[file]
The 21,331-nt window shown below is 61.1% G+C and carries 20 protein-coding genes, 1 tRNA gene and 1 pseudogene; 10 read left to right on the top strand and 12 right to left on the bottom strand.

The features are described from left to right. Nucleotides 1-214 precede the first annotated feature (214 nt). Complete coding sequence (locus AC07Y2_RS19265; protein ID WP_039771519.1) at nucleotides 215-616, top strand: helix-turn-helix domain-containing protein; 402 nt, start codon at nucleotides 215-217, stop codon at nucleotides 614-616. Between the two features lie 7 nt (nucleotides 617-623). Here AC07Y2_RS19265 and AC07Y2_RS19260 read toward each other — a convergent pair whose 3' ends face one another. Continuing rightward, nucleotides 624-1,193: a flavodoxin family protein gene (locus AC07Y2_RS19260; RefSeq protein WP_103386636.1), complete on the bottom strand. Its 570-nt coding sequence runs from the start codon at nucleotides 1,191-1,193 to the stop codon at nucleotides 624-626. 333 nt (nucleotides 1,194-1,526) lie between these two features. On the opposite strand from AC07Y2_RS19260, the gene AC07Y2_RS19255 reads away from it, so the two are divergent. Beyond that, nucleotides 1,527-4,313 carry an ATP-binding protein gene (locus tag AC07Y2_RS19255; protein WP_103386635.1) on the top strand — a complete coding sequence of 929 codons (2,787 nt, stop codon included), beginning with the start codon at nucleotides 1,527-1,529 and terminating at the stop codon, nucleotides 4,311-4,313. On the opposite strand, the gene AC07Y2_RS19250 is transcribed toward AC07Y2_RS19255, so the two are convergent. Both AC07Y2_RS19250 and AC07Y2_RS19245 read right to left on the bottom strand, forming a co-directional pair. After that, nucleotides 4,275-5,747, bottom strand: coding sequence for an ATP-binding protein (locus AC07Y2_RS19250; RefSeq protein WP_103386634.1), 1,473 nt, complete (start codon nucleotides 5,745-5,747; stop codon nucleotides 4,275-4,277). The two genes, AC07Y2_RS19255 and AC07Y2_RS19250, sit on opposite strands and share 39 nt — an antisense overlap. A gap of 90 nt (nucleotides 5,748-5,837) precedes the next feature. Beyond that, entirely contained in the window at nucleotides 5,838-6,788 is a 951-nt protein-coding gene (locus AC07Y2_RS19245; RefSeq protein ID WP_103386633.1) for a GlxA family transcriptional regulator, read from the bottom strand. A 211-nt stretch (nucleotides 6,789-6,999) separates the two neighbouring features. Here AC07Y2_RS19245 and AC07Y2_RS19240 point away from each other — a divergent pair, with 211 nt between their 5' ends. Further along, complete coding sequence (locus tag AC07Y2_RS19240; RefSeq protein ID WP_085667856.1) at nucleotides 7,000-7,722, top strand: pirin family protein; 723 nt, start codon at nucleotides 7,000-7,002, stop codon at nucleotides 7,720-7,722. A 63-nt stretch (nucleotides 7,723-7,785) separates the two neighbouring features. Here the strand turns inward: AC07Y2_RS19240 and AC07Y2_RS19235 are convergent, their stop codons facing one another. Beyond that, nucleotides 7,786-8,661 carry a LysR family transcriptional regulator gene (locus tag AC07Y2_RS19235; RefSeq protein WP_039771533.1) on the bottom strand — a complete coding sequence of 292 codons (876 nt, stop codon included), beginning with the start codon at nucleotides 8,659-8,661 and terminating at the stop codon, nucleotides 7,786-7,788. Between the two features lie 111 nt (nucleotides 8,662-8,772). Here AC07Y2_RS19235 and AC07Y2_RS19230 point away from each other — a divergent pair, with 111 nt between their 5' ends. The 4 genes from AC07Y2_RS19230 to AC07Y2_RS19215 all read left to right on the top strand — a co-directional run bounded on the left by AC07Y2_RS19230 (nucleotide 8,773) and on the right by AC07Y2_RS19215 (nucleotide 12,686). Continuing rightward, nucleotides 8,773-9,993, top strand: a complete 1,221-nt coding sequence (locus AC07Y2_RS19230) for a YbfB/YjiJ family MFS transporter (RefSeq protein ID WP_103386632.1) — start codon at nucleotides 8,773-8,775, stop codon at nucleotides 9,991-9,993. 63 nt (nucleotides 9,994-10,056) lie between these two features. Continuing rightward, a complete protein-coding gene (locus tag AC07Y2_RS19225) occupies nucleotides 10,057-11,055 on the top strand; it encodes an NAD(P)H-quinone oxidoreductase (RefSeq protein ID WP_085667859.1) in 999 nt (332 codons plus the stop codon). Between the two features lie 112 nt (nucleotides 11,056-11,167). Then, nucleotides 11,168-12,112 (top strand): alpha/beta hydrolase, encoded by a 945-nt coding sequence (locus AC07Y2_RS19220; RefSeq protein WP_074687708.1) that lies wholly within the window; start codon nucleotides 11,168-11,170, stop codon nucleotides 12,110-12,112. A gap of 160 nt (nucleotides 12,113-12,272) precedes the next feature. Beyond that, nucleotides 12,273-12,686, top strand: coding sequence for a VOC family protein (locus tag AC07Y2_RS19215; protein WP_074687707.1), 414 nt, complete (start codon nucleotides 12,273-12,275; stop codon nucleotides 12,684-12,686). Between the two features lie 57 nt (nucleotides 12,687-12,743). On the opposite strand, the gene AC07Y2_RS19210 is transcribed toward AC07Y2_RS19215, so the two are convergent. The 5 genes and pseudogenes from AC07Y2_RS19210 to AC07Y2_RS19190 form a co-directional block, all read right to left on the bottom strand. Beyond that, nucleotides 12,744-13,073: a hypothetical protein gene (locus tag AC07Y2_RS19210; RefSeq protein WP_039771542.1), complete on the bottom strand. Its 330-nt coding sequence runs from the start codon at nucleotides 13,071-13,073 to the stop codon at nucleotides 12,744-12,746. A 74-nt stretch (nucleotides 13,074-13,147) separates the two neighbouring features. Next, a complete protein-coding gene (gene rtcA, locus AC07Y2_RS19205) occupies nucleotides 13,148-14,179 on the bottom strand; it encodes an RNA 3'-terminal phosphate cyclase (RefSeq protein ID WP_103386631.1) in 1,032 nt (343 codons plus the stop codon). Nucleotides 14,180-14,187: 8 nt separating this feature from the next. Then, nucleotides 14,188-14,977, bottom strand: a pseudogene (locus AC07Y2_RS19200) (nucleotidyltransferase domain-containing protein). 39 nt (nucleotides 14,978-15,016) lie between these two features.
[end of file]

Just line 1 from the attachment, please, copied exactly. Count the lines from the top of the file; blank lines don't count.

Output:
The 21,331-nt window shown below is 61.1% G+C and carries 20 protein-coding genes, 1 tRNA gene and 1 pseudogene; 10 read left to right on the top strand and 12 right to left on the bottom strand.